Finland has voted in favour of legalising same-sex marriage… for a second time.
Despite voting in favour of marriage equality back in 2014, with 105 to 92 votes in support, the country’s parliament was forced to vote on the issue once again after a citizens’ petition called for a repeal of the incoming law.
The ‘Genuine Families’ petition, which demanded that marriage remains “a genuinely egalitarian union between man and women”, passed the 50,000 signature mark which is required for a parliamentary debate.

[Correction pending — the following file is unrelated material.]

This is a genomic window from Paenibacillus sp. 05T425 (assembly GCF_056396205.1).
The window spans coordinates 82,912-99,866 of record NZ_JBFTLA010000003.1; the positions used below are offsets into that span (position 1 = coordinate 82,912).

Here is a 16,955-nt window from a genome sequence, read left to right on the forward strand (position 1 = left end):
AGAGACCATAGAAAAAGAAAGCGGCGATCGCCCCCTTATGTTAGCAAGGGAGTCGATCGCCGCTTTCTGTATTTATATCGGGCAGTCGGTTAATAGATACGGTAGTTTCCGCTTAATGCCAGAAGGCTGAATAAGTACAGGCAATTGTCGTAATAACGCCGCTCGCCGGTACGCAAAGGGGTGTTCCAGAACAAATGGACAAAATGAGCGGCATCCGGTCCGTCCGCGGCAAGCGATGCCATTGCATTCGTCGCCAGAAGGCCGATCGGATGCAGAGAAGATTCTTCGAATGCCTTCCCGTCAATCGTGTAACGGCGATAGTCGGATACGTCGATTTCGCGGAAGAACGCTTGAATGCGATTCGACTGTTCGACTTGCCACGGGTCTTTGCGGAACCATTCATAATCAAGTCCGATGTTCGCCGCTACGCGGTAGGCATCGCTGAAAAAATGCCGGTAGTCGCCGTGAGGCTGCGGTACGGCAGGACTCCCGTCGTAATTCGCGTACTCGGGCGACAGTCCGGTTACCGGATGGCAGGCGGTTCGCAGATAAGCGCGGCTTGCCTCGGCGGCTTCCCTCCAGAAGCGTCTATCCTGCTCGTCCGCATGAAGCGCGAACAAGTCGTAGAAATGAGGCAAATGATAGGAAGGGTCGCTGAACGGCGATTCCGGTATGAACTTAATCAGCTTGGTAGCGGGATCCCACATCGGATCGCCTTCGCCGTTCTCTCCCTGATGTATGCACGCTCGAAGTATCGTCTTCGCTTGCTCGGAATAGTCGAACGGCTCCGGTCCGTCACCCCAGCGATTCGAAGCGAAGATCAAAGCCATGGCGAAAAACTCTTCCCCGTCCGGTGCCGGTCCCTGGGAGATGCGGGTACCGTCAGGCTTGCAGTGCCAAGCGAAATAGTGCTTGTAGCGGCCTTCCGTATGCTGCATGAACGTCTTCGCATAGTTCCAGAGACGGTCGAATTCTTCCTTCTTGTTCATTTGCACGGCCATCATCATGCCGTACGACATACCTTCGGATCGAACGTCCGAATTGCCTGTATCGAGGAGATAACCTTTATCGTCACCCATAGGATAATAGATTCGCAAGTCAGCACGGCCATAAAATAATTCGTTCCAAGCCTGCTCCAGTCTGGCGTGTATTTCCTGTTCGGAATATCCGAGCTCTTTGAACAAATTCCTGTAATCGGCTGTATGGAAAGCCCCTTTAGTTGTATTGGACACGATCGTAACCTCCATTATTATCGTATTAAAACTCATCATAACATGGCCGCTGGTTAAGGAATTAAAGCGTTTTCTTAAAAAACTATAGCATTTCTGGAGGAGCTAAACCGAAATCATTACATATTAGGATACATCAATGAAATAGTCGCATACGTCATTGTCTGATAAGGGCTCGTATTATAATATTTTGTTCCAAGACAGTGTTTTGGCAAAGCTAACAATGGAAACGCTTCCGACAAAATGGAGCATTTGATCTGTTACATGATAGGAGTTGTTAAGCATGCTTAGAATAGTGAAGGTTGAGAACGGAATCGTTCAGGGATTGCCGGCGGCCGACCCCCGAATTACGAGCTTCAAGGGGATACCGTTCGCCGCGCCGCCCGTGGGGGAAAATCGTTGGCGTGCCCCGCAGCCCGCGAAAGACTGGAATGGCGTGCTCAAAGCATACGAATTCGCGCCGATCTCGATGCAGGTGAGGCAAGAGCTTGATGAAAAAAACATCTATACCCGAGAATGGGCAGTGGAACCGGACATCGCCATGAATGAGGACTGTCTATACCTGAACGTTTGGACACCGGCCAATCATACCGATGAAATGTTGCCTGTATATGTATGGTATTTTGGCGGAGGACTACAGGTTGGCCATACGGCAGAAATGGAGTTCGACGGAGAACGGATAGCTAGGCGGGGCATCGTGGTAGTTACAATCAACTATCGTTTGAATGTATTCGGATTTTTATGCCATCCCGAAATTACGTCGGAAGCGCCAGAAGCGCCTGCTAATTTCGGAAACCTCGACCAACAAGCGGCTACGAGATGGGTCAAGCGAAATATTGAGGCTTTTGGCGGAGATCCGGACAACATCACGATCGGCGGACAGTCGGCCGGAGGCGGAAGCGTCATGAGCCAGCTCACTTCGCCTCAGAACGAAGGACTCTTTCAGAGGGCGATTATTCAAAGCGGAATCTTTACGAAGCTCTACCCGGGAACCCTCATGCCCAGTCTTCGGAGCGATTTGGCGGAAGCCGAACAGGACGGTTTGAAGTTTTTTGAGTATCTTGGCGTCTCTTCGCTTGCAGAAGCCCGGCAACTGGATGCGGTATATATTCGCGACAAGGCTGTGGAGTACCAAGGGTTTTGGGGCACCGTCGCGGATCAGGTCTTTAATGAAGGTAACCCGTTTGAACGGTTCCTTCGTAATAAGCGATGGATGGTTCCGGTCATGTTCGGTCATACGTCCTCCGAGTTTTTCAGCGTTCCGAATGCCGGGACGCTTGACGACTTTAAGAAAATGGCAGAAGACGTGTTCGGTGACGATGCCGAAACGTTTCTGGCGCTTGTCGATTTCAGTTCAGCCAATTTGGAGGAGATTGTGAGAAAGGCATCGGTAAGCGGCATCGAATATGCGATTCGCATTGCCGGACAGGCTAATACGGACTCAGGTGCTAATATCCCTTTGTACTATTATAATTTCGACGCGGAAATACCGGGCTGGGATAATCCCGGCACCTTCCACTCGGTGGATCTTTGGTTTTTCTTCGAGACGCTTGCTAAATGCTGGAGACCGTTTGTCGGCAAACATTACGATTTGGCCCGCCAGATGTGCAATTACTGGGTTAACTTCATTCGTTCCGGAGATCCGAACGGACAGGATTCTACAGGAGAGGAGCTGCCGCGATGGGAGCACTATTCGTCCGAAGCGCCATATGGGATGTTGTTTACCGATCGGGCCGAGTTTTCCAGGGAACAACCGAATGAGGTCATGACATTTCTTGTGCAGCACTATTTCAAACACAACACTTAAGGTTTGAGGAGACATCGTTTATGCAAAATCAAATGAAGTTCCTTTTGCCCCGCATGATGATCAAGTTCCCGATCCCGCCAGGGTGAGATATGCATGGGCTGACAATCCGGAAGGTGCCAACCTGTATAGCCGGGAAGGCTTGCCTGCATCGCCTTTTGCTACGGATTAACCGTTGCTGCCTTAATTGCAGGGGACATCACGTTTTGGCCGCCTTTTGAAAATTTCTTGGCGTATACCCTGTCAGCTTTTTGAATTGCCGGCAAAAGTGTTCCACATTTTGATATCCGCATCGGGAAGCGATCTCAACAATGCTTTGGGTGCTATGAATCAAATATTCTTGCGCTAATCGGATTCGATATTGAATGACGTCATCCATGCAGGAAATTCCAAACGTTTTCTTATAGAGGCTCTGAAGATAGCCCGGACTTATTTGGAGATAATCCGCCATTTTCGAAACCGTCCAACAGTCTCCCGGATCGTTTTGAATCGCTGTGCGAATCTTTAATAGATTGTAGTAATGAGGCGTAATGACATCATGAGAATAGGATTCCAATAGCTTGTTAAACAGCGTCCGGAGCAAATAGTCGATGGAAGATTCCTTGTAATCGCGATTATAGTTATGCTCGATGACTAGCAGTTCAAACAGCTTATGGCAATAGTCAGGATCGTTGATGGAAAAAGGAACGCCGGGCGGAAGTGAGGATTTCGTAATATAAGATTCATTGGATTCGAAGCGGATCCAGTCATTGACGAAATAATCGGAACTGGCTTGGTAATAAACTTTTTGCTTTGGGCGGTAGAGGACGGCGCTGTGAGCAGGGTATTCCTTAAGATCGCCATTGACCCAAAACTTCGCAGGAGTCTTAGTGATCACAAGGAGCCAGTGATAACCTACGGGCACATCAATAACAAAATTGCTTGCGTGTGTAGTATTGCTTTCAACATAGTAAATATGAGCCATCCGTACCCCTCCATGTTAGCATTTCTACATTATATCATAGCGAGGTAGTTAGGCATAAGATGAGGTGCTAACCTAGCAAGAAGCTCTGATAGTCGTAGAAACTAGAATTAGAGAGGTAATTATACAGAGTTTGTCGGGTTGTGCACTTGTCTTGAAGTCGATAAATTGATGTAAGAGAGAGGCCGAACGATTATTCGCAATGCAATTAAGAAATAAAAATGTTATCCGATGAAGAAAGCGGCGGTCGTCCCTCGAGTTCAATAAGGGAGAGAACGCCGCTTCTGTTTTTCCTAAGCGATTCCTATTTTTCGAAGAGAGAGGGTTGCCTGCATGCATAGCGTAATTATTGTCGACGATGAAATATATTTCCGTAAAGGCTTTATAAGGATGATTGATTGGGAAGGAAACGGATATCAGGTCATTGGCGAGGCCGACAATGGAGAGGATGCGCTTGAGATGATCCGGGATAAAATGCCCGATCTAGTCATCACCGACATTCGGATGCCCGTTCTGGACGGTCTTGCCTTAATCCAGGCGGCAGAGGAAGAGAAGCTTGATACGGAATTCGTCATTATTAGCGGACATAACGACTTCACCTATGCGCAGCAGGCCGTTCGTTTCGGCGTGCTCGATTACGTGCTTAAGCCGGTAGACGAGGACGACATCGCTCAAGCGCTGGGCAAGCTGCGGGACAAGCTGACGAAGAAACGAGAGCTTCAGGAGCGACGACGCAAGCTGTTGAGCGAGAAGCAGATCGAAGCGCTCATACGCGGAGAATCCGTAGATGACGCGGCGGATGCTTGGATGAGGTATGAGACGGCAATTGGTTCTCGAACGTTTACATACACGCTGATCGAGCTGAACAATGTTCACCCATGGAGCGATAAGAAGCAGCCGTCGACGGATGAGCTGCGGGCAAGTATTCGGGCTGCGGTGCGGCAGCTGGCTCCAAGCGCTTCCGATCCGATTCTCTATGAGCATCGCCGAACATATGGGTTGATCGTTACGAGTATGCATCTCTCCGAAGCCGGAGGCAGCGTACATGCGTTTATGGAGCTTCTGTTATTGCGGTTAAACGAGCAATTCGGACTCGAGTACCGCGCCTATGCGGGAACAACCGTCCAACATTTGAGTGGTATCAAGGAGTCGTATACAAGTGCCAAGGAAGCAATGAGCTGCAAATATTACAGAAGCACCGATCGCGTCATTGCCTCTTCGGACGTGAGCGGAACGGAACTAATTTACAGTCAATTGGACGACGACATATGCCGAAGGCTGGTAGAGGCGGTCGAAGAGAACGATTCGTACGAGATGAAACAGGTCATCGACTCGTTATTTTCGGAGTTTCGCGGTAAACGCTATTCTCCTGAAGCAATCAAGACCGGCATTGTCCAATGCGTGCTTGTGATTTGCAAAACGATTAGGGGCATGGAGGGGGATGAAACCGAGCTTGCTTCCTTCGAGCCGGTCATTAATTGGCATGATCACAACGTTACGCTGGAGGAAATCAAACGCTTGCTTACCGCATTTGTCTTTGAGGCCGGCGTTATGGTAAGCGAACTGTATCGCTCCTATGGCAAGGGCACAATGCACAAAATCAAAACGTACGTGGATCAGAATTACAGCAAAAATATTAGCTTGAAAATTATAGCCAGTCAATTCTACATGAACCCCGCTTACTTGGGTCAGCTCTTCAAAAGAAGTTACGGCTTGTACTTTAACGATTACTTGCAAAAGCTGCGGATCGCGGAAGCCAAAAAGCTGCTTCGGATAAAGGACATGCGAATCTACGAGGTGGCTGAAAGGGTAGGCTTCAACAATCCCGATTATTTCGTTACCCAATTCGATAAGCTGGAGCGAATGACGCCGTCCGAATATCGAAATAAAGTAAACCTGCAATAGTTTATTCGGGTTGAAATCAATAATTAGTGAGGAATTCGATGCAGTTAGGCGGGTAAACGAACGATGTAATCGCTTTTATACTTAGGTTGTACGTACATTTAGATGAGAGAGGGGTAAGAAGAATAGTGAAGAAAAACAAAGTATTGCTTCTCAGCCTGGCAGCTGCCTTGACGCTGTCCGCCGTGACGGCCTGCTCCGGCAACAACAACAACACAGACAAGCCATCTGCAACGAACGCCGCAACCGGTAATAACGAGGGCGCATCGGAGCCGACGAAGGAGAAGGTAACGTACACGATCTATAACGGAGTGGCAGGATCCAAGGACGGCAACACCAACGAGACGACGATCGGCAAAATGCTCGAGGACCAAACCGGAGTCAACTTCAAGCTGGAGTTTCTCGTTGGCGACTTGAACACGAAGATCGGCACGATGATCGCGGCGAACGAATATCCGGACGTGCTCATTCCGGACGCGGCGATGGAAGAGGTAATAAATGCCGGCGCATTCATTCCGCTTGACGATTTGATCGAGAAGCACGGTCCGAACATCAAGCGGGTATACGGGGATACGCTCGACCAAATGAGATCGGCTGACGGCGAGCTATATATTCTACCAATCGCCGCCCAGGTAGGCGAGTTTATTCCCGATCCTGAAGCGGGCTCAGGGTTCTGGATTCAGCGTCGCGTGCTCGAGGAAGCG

Unfortunately for same-sex marriage opponents, the petition failed to achieve its goal, as even more MPs came out in support of equality than in 2014.
120 members of parliament were opposed to a repeal of the marriage equality law, while just 48 supported it. Two members abstained and 29 people were absent.
Green party lawmaker Ozan Yanar tweeted following the vote: “That was it! Parliament says ‘I do!’”
— Ozan Yanar (@yanarozan) February 17, 2017
While same-sex couples in Finland have been able to enter into civil partnerships since 2002, the country remained the only place in the Nordic region not to allow same-sex marriage – until now.
The law is expected to come into effect on 1 March, meaning same-sex couples can marry in Finland from next month.